How to live when depression lingers

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{Guest devotional by Rebecca Aarup}
Rest on God's word devotional
Who among you fears the Lord and obeys the word of his servant? Let him who walks in the dark, who has no light, trust in the name of the Lord and rely on His God. Isaiah 50:10 (NIV)

Shaking my head I punched the “End Call” button on the cell phone while thinking, “That didn’t go too well. Lord, I wish she would at least try to see things from my perspective.” 

She didn’t understand what my “problem” was, she made it clear she couldn’t relate to me in any way, and also made it clear that due to my struggles, she could no longer support me, my writing, or the ministry I believed God had called me to. 

She thought it would be better if I figured out my “issues” first before jumping into serving or helping others. 

How often had I wondered the same thing? 

How often had I doubted my calling, and waited for healing before reaching out to serve? 

At one point I was fully convinced, like the woman who touched the hem of Jesus’ robe and was instantly healed, that if I could just touch Him I would be whole. The darkness would disappear. The stigma would be gone. I would be…normal. 

Yes, then I could serve and have a fruitful ministry. Then God could use me and I could have the support of my friend, the support I so longed for but would never receive.

In his book, When Heaven is Silent, Ronald Dunn—a pastor who suffered with depression, as well as losing his son to suicide, wrote about those who deal with clinical depression:
“The darkness is their closest friend. They are outsiders because they have an unspiritual affliction. They are an embarrassment to the other members of the Church of the Feeling Good. They are reluctant to admit to the darkness for fear they will hear the same admonitions: ‘Pull yourself together.’ ‘Confess your sins.’ ‘Die to self.’ ‘Crucify the flesh.’ ‘Count your blessings.’ ‘Be thankful you don’t have cancer.’”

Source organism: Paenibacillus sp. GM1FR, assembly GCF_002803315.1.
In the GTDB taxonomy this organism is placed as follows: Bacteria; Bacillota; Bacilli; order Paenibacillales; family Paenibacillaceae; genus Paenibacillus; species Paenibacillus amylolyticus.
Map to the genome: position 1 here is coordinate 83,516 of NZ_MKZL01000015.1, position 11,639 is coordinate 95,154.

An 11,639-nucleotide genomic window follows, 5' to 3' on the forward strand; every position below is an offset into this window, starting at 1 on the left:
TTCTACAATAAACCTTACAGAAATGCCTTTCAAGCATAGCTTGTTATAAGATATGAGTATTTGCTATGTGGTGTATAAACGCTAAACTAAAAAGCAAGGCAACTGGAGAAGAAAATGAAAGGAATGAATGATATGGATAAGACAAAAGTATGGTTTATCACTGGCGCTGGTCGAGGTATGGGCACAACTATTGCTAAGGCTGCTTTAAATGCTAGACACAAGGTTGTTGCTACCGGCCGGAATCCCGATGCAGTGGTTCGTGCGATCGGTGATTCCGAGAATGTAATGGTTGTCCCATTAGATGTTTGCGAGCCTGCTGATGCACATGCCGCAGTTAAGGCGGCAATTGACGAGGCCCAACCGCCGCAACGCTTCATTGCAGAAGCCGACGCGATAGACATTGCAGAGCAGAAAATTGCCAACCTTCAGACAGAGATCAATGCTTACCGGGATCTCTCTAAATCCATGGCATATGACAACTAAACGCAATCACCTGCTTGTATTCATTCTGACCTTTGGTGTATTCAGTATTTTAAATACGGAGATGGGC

And it’s true. I’ve heard all of those sentiments over the course of my fourteen year battle with depression. I’ve believed all of those things at one time or another too. 

Isaiah 50 verse 10But saying those things to someone with depression is not helpful, and will not lead anyone into the fullness of life in Christ. 

Like Job’s friends did with him, it’s simply a way to rationalize what many people cannot explain. Depression can’t be seen on a scan, or fixed with a diet. Is it even real? 

Trust me, those of us who deal with a true chemical depression (that is, a depression that is not the result of vitamin deficiency, improper diet, health practices, unresolved spiritual issues, or undesirable circumstances) long to embrace a simple explanation. Especially as a Christian. 

The last thing we want is the stigma attached to us that we “don’t trust God enough.” (tweet this)

I can honestly say now—having experienced all I have with meds, diets, counseling, spiritual exercises, repentance sessions, and more—I am thankful for the darkness that lingers. 

It’s taken over a decade, but God has finally allowed me to press on and learn how to trust Him and His word when my feelings just don’t add up. 

I’m thankful for the opposition, for the doubters and those who walked away when they just couldn’t understand. 

I learned how to lean on Christ and make a choice to believe what He says about me instead of believing what others say about me. 

I learned how to rest on God’s word when His voice is not audible. 
When God's voice is not audible devotional

I learned how to have a friend in Jesus first, before I could be a good friend to someone else. 

I learned that God is not limited by my physical limitations—instead, He uses them to reach others and bring glory to His name. 

What I once cursed has now become a blessing—a reminder of a supernatural grace-encounter which otherwise I could not have understood. 

I pray for anyone who walks in the dark, who has no light, that they might learn to trust in the name of the Lord. 

Can you relate? What have you learnt about God in the dark times of your life?

{About the author of this devotional}
Rebecca Aarup is a redeemed prodigal, set free from over a decade of mental illness, eating disorders, addiction, and more. She now enjoys sharing her story of freedom and transformation, as well as teaching about spiritual warfare and the importance of understanding our identity in Christ. Find out more about her at or follow her on twitter.

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Picture credits: Old doors: Natalia Romay; Cracked paint: Hollingsworth via photopin cc | Heart: | Design: Wendy van Eyck

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